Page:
Tuesday, August 06, 2013

Why the Postman Always Rings Twice

I found this note about knocking customs in 19th-century England on page 60 of Clara Kathleen Rogers's aforementioned memoir (which I've finished). Young Clara is discussing one flight of imagination that led her to believe that there was actually a person of importance knocking at the door. Here's her footnote about door knockers:
This was the period of iron and brass knockers, the street door of every house being furnished with one. Even these knockers were made to register "class distinctions." For instance, there was one knock for those who came on business of a humble nature, two for the postman, three or four for professional visitors, while for social calls from the upper classes from five to eight knocks were customary; this was called by the name of "a double knock" and was often followed by a lusty peal of the door-bell, which generally indicated that there was a carriage and a pair at the door.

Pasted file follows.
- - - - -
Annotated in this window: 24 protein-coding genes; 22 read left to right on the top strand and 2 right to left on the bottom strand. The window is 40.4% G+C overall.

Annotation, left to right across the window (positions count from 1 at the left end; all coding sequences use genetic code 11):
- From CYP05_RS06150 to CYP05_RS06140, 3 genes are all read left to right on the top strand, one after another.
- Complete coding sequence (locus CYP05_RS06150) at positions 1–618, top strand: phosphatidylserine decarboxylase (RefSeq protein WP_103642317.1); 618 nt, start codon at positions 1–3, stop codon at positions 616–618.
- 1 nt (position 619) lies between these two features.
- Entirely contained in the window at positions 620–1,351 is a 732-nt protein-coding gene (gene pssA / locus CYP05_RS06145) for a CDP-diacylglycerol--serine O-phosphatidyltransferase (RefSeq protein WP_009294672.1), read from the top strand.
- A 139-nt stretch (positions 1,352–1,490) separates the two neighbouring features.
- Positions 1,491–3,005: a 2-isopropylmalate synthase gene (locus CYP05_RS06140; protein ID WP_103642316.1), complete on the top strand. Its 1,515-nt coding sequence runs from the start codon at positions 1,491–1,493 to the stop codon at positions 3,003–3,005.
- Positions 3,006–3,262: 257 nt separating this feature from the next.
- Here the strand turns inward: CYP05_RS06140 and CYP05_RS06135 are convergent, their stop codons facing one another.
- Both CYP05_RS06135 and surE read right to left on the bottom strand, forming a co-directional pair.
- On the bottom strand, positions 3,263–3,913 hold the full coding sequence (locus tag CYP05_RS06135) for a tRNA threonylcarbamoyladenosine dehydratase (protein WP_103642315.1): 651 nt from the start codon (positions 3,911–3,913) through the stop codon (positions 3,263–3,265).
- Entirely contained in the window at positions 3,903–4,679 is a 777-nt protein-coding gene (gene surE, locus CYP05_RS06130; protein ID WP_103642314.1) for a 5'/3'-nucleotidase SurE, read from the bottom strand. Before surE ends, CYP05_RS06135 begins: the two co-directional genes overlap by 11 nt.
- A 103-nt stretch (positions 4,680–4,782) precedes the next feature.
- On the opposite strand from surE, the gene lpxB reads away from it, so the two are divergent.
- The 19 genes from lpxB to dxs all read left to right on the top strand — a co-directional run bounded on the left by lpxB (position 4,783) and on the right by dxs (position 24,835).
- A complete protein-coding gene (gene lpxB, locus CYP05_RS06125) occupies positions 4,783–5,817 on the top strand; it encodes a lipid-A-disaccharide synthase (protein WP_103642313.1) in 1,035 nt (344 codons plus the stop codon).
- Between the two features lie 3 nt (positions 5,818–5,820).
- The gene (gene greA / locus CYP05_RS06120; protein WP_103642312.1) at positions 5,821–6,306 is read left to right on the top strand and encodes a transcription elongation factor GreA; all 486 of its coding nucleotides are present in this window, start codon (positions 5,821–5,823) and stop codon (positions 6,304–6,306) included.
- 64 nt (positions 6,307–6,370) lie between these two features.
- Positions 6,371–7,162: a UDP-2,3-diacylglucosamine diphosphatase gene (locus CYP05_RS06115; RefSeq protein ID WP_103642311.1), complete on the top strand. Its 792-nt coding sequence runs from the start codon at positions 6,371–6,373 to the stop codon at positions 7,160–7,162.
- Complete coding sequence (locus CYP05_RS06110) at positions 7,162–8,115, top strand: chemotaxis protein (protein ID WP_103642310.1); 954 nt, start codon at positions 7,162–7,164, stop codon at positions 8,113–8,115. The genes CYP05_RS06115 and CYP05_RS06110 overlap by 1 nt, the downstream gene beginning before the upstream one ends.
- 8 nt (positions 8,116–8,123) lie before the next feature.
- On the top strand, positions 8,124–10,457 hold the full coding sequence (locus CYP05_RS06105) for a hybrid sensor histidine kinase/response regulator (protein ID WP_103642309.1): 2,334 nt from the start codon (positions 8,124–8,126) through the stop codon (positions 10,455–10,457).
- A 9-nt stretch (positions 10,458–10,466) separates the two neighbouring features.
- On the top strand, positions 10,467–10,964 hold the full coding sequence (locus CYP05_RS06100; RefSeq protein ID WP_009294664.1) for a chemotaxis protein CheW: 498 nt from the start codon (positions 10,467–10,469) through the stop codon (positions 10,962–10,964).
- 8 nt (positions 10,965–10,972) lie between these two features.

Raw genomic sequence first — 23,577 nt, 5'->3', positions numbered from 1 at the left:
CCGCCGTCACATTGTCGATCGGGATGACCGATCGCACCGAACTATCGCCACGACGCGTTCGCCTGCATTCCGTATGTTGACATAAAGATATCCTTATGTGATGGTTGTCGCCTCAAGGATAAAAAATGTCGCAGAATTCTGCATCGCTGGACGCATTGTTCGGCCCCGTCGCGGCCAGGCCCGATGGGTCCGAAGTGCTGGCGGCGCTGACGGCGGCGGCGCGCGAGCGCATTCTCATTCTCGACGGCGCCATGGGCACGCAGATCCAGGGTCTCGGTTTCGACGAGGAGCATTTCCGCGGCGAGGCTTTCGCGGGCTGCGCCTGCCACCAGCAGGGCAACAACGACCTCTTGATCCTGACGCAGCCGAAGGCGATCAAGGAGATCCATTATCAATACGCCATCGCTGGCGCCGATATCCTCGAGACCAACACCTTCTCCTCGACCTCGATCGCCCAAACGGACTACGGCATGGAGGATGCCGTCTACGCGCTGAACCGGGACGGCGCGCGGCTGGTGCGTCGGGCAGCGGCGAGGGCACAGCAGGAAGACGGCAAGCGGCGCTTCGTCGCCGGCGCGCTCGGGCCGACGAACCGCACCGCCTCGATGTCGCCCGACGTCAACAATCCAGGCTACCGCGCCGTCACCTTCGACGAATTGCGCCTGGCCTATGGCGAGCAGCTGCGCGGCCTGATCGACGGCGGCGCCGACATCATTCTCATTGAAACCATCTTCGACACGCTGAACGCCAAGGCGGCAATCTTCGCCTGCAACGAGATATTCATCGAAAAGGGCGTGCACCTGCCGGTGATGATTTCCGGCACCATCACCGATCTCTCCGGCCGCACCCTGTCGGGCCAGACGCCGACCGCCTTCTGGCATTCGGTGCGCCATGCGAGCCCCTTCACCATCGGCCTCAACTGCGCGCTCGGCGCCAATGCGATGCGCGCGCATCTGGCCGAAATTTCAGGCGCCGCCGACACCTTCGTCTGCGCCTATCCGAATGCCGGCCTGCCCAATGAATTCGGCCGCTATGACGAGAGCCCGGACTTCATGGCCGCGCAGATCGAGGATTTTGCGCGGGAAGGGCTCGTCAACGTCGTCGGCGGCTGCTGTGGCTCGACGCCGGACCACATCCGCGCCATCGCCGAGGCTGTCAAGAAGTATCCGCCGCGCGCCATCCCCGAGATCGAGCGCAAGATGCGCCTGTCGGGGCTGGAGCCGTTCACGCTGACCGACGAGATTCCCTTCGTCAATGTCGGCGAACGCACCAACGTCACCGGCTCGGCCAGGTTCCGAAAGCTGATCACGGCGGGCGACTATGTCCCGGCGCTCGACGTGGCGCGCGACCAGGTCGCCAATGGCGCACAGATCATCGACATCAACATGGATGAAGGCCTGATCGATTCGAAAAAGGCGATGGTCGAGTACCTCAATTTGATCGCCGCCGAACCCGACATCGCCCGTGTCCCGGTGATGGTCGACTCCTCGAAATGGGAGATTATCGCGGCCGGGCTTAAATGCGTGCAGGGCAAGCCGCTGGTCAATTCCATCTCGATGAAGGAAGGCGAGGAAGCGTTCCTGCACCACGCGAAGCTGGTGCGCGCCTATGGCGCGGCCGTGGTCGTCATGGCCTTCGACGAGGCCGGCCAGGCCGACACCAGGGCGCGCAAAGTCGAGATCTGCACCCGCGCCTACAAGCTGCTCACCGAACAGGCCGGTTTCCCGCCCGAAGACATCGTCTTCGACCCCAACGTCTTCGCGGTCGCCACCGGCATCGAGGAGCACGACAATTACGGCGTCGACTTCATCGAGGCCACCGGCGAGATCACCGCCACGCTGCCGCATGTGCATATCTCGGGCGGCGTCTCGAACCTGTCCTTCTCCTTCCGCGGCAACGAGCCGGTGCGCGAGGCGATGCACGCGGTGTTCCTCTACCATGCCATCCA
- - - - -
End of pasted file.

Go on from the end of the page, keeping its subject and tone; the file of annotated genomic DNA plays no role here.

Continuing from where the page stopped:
Perhaps the reason for the title of the movie (and the novel from whence it came) has something to do with knowing who it is knocking on the door, or what is simply bound to happen.

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